United States District Court, W.D. Oklahoma
ALLIANZ LIFE INSURANCE COMPANY OF NORTH AMERICA, Plaintiff/Counterclaim Defendant,
GENE L. MUSE, M.D., Defendant/Counterclaimant; and PATIA PEARSON, Defendant.
CHARLES B. GOODWIN, UNITED STATES DISTRICT JUDGE
before the Court are three Motions in Limine filed by
Defendant/Counterclaimant Gene L. Muse, MD
(“Muse”) (Doc. Nos. 134, 135, 136).
Plaintiff/Counterclaim Defendant Allianz Life Insurance
Company of North America (“Allianz”) has
responded (Doc. Nos. 151, 152, 153). The Court heard argument
on the Motions on January 7, 2020, and now rules as follows.
Muse's First Motion in Limine
First Motion, Muse requests that the Court exclude testimony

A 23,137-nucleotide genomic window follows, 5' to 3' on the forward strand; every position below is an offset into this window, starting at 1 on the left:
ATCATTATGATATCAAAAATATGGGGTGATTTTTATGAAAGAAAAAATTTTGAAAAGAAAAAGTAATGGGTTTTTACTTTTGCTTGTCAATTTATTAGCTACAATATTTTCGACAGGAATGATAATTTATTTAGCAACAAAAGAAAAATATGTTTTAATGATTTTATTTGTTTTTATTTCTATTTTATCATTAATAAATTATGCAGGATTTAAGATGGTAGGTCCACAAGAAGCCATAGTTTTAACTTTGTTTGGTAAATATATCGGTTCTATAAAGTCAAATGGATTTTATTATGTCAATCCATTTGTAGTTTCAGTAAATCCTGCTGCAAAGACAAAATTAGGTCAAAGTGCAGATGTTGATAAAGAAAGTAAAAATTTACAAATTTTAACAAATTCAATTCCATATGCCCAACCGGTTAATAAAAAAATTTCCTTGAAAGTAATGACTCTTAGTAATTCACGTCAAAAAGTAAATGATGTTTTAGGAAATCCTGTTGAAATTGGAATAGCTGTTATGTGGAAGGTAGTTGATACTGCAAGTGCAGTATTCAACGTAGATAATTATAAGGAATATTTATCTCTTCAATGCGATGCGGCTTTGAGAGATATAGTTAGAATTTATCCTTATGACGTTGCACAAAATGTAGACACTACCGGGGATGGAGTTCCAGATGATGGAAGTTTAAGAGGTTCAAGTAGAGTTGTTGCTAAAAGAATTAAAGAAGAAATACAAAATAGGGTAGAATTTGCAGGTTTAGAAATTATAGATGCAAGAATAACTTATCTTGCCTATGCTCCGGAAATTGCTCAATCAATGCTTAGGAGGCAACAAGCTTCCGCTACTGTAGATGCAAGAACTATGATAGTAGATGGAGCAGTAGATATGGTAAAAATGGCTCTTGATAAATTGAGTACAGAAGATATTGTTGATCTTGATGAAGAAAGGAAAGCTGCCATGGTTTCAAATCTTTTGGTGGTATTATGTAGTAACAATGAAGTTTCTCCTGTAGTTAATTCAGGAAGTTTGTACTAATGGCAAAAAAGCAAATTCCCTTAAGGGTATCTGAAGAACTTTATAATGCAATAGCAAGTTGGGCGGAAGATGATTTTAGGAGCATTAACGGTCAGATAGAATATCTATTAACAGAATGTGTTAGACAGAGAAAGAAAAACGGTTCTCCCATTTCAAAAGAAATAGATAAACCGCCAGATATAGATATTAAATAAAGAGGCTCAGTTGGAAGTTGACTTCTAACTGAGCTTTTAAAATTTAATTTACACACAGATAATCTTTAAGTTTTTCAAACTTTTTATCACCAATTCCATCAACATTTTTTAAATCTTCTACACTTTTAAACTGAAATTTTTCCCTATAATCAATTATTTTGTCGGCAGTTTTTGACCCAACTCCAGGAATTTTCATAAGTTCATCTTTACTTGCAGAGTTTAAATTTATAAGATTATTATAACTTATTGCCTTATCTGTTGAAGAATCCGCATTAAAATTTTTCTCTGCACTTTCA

and evidence regarding Muse's sources and amounts of
income, business interests, and properties owned as
irrelevant to the matters before the Court. Allianz responds
that these types of evidence will likely be relevant to
issues other than Muse's financial condition, including
that Muse's active participation in organizations and
management of properties show a greater physical ability than
what he represented to Allianz. Allianz also notes that
Muse's financial condition would be relevant in the event
that punitive damages are considered by the jury.
First Motion (Doc. No. 134) is GRANTED IN PART and DENIED IN
PART. The Court agrees that the specific income Muse receives
from his other insurance policies or business interests is
not relevant to the claims and defenses before the Court and,